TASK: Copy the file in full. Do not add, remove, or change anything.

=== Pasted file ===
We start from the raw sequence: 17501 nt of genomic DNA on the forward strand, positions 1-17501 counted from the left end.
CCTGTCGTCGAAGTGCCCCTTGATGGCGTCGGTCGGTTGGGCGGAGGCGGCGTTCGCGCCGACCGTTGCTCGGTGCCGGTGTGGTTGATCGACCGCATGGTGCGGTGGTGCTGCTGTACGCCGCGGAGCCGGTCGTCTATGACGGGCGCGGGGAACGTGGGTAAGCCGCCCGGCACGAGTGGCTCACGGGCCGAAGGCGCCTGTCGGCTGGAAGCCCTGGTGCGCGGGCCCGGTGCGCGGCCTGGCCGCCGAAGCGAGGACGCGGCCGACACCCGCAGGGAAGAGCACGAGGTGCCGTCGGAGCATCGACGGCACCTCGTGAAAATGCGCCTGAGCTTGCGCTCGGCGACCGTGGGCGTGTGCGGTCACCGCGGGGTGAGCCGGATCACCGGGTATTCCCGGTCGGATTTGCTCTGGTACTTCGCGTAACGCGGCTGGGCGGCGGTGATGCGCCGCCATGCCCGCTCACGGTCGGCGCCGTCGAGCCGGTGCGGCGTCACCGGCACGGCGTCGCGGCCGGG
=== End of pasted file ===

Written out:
We start from the raw sequence: 17501 nt of genomic DNA on the forward strand, positions 1-17501 counted from the left end.
CCTGTCGTCGAAGTGCCCCTTGATGGCGTCGGTCGGTTGGGCGGAGGCGGCGTTCGCGCCGACCGTTGCTCGGTGCCGGTGTGGTTGATCGACCGCATGGTGCGGTGGTGCTGCTGTACGCCGCGGAGCCGGTCGTCTATGACGGGCGCGGGGAACGTGGGTAAGCCGCCCGGCACGAGTGGCTCACGGGCCGAAGGCGCCTGTCGGCTGGAAGCCCTGGTGCGCGGGCCCGGTGCGCGGCCTGGCCGCCGAAGCGAGGACGCGGCCGACACCCGCAGGGAAGAGCACGAGGTGCCGTCGGAGCATCGACGGCACCTCGTGAAAATGCGCCTGAGCTTGCGCTCGGCGACCGTGGGCGTGTGCGGTCACCGCGGGGTGAGCCGGATCACCGGGTATTCCCGGTCGGATTTGCTCTGGTACTTCGCGTAACGCGGCTGGGCGGCGGTGATGCGCCGCCATGCCCGCTCACGGTCGGCGCCGTCGAGCCGGTGCGGCGTCACCGGCACGGCGTCGCGGCCGGG